This assignment focuses on implementing a Set ADT using binary search trees (BSTs) and AVL trees. Turn in
all parts of this assignment electronically. Your turnin should consist of four files: TrackingStreeSet.java,
AVLStreeSet.java, StringSetClient.java, and README.txt (this will contain your answers to the questions
found in Step 0 and 3 as described below). You will also need the additional supporting files: StringSet.java,
StreeNode.java, StreeSet.java, StringSetClient.java, AuthorChallenge.java, the two word lists, and the six
book files. All of these files can be found on the course website.
In lecture, we created a Set for Strings backed by a BST called StringTreeSet. In this assignment, we have
modified the name of this file and class to be StreeSet (String Tree Set) for brevity, but it is the same code we
discussed and developed together in lecture. In this assignment you will extend the functionality of our String
Set to keep track of the height of each node and maintain the AVL balance property for insertions and deletions.
Step 0: Warm-up
For the coding portions of this assignment, we encourage you to draw lots of examples of AVL trees to see how they work
for insertions and deletions. For this step, draw the AVL tree constructed by successive inserts of the following values:
2 1 4 5 9 3 6 7
You will not turn in your drawing, but give your answer to this step by saving the answers to the following questions in
1. Give the preorder traversal of your final tree.
2. Which values when inserted caused a single (outside) rotation?
3. Which values when inserted caused a double (inside) rotation?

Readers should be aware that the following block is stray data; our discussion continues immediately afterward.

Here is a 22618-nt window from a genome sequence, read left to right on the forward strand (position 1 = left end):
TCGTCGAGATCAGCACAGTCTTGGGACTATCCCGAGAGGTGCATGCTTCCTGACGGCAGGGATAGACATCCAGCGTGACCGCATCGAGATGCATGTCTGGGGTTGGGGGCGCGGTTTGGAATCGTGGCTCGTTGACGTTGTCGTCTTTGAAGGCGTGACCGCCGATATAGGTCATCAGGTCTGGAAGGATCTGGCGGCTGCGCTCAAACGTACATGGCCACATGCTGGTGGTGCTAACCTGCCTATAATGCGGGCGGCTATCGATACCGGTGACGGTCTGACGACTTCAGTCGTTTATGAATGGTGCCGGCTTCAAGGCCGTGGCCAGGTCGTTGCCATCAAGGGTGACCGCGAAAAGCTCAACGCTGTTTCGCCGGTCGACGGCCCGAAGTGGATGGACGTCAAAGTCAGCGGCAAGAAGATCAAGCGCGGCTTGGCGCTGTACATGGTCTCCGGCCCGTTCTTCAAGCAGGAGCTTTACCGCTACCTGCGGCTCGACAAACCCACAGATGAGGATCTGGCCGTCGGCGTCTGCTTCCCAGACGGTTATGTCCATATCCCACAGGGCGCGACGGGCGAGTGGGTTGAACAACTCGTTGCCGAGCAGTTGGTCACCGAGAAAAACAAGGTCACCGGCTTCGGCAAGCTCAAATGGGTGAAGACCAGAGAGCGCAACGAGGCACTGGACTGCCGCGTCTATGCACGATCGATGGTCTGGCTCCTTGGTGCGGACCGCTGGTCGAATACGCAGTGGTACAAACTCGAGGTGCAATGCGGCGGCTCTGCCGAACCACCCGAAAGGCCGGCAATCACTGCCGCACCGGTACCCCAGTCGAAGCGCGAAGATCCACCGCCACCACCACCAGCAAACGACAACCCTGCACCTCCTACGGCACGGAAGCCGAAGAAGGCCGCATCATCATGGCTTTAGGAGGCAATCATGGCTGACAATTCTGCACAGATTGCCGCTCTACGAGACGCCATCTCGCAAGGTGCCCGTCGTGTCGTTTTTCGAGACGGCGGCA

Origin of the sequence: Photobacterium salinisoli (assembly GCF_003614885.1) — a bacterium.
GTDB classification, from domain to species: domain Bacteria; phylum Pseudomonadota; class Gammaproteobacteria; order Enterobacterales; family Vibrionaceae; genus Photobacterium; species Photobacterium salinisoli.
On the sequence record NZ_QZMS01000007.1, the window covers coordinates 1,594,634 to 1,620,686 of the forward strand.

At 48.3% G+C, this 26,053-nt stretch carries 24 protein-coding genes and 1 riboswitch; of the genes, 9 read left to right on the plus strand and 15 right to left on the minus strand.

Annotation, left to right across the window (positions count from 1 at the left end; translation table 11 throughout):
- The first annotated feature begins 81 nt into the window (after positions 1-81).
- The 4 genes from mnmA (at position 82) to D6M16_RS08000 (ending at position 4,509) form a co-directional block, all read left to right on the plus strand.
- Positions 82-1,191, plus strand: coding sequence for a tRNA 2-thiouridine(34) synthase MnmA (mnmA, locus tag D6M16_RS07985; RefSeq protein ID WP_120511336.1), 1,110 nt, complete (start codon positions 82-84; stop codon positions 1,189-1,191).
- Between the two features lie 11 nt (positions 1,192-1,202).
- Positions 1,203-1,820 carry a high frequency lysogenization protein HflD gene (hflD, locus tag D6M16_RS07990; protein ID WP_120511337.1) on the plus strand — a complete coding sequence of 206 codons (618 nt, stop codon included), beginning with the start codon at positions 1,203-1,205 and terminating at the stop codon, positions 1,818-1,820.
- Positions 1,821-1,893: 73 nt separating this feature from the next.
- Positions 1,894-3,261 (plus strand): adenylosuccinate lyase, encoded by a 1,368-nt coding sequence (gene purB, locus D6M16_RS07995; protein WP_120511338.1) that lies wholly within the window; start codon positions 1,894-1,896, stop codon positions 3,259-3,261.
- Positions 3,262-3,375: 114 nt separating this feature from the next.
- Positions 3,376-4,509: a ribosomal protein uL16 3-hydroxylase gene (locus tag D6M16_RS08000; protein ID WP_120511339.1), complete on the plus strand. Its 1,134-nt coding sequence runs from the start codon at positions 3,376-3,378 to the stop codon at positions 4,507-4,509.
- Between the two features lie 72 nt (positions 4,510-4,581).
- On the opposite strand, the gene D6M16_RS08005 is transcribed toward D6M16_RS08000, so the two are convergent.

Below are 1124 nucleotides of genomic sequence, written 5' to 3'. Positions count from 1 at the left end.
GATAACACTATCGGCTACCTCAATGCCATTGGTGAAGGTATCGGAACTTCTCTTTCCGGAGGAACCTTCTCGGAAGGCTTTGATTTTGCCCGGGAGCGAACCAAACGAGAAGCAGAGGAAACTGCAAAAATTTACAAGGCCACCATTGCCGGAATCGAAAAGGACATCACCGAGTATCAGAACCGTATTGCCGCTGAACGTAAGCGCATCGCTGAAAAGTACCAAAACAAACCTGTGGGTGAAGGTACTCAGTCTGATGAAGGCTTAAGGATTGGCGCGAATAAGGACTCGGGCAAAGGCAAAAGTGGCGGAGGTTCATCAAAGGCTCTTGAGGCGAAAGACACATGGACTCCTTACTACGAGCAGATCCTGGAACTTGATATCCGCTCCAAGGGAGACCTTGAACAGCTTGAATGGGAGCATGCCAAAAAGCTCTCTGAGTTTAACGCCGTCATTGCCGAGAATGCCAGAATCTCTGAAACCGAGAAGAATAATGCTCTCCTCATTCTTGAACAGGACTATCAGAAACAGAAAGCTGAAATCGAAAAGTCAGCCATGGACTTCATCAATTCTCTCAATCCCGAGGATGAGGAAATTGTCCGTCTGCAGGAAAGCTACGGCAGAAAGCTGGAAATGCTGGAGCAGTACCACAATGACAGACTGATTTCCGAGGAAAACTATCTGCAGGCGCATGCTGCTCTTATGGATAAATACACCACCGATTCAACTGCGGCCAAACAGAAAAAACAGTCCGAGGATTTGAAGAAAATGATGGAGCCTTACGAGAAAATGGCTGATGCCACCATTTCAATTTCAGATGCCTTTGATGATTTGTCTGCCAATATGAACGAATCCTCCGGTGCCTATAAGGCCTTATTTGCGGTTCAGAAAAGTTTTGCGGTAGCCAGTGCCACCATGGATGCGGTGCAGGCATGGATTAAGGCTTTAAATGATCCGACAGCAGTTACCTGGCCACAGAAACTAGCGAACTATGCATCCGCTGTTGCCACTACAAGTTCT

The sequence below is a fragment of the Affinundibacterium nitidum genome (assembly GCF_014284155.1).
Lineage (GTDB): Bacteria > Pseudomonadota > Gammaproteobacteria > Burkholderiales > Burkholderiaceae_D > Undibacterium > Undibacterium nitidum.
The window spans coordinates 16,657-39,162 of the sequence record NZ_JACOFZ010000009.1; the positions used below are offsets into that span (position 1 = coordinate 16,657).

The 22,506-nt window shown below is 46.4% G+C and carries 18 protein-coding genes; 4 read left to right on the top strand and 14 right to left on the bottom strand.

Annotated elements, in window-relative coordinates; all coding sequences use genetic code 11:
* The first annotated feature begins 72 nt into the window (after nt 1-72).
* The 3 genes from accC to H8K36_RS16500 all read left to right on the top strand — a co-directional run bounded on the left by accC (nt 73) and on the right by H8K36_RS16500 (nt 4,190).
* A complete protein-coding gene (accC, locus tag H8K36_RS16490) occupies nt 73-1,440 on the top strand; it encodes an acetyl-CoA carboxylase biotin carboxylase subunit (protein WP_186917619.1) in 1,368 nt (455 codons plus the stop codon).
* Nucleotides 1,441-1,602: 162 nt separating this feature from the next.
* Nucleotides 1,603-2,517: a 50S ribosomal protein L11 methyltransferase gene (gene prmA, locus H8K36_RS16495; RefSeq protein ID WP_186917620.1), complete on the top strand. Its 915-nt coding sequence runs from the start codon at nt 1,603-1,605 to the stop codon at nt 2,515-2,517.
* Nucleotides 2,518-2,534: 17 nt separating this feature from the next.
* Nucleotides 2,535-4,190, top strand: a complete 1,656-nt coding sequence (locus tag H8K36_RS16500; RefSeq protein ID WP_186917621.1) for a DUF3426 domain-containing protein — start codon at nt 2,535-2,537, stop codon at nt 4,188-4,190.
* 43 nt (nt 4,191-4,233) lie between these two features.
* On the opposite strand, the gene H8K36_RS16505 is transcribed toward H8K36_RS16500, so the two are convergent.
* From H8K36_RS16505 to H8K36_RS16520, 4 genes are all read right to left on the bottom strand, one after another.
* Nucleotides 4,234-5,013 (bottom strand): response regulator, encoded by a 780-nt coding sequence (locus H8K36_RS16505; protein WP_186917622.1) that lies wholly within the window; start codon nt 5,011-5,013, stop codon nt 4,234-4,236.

Step 1: TrackingStreeSet to maintain height information
In this part of the assignment you will create a new class called TrackingStreeSet in a file named TrackingStreeSet.java. This class is a String Set backed by a BST that maintains height information for each node.
TrackingStreeSet should extend (i.e. be a subclass of) the provided StreeSet.
The provided StreeSet class has the following constructors and methods (along with a few others):
public StreeSet() constructs an empty tree set
public boolean add(String value) adds a value to the String set
public boolean contains(String value) returns true if the set contains the specified String
public boolean remove(String value) removes the specified String from this set if it is present
public int size() returns the number of elements in the set
public String toString() returns a String representation of StreeSet with elements in
their “natural order”
The version of StreeNode that you are receiving for this assignment has an additional field: height. This field
should be correctly maintained for each StreeNode in the TrackingStreeSet. Recall that the height of a tree is:
• -1 if it is empty,
• 0 if it has only one node, and
• the height of its tallest child plus 1 if there is more than one node.
One reason to store the height of a tree node is to compute a tree node’s balance factor. The balance factor for a